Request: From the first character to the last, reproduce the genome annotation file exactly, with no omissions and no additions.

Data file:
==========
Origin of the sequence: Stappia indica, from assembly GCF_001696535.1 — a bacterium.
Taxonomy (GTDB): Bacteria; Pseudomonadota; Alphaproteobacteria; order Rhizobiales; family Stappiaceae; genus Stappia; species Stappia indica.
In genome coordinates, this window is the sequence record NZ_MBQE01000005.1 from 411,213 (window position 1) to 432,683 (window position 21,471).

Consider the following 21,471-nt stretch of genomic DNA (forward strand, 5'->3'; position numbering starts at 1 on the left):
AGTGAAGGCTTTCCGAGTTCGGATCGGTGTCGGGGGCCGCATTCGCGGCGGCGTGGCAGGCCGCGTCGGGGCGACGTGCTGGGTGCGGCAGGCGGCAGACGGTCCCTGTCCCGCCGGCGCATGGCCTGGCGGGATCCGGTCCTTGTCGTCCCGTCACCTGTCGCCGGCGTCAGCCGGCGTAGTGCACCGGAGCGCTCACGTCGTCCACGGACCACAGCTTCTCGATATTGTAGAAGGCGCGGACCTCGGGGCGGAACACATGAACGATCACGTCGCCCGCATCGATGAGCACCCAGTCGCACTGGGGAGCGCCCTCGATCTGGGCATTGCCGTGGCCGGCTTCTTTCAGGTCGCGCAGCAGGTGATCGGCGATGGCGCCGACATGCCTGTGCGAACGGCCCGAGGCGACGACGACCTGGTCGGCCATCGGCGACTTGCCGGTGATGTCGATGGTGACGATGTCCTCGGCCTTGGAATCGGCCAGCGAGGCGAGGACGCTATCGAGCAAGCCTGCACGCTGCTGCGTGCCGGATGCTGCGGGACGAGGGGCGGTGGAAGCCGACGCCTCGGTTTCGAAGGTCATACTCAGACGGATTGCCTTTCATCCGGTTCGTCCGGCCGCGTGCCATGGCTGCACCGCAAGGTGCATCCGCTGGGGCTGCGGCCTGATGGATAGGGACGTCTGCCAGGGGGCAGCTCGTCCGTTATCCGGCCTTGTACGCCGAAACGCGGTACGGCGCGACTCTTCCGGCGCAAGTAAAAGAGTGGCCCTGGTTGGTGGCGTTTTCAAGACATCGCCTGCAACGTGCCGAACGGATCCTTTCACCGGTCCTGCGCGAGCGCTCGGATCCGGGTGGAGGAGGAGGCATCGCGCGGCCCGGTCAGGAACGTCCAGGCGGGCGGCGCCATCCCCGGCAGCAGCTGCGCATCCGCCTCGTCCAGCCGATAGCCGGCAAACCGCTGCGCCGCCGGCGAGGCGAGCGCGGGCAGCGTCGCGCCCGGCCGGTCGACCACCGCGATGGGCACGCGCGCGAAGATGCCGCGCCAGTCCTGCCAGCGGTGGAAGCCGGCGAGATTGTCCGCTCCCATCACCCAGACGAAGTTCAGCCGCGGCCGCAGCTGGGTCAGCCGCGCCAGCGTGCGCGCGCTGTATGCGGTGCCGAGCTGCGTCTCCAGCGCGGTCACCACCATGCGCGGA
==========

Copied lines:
Origin of the sequence: Stappia indica, from assembly GCF_001696535.1 — a bacterium.
Taxonomy (GTDB): Bacteria; Pseudomonadota; Alphaproteobacteria; order Rhizobiales; family Stappiaceae; genus Stappia; species Stappia indica.
In genome coordinates, this window is the sequence record NZ_MBQE01000005.1 from 411,213 (window position 1) to 432,683 (window position 21,471).

Consider the following 21,471-nt stretch of genomic DNA (forward strand, 5'->3'; position numbering starts at 1 on the left):
AGTGAAGGCTTTCCGAGTTCGGATCGGTGTCGGGGGCCGCATTCGCGGCGGCGTGGCAGGCCGCGTCGGGGCGACGTGCTGGGTGCGGCAGGCGGCAGACGGTCCCTGTCCCGCCGGCGCATGGCCTGGCGGGATCCGGTCCTTGTCGTCCCGTCACCTGTCGCCGGCGTCAGCCGGCGTAGTGCACCGGAGCGCTCACGTCGTCCACGGACCACAGCTTCTCGATATTGTAGAAGGCGCGGACCTCGGGGCGGAACACATGAACGATCACGTCGCCCGCATCGATGAGCACCCAGTCGCACTGGGGAGCGCCCTCGATCTGGGCATTGCCGTGGCCGGCTTCTTTCAGGTCGCGCAGCAGGTGATCGGCGATGGCGCCGACATGCCTGTGCGAACGGCCCGAGGCGACGACGACCTGGTCGGCCATCGGCGACTTGCCGGTGATGTCGATGGTGACGATGTCCTCGGCCTTGGAATCGGCCAGCGAGGCGAGGACGCTATCGAGCAAGCCTGCACGCTGCTGCGTGCCGGATGCTGCGGGACGAGGGGCGGTGGAAGCCGACGCCTCGGTTTCGAAGGTCATACTCAGACGGATTGCCTTTCATCCGGTTCGTCCGGCCGCGTGCCATGGCTGCACCGCAAGGTGCATCCGCTGGGGCTGCGGCCTGATGGATAGGGACGTCTGCCAGGGGGCAGCTCGTCCGTTATCCGGCCTTGTACGCCGAAACGCGGTACGGCGCGACTCTTCCGGCGCAAGTAAAAGAGTGGCCCTGGTTGGTGGCGTTTTCAAGACATCGCCTGCAACGTGCCGAACGGATCCTTTCACCGGTCCTGCGCGAGCGCTCGGATCCGGGTGGAGGAGGAGGCATCGCGCGGCCCGGTCAGGAACGTCCAGGCGGGCGGCGCCATCCCCGGCAGCAGCTGCGCATCCGCCTCGTCCAGCCGATAGCCGGCAAACCGCTGCGCCGCCGGCGAGGCGAGCGCGGGCAGCGTCGCGCCCGGCCGGTCGACCACCGCGATGGGCACGCGCGCGAAGATGCCGCGCCAGTCCTGCCAGCGGTGGAAGCCGGCGAGATTGTCCGCTCCCATCACCCAGACGAAGTTCAGCCGCGGCCGCAGCTGGGTCAGCCGCGCCAGCGTGCGCGCGCTGTATGCGGTGCCGAGCTGCGTCTCCAGCGCGGTCACCACCATGCGCGGA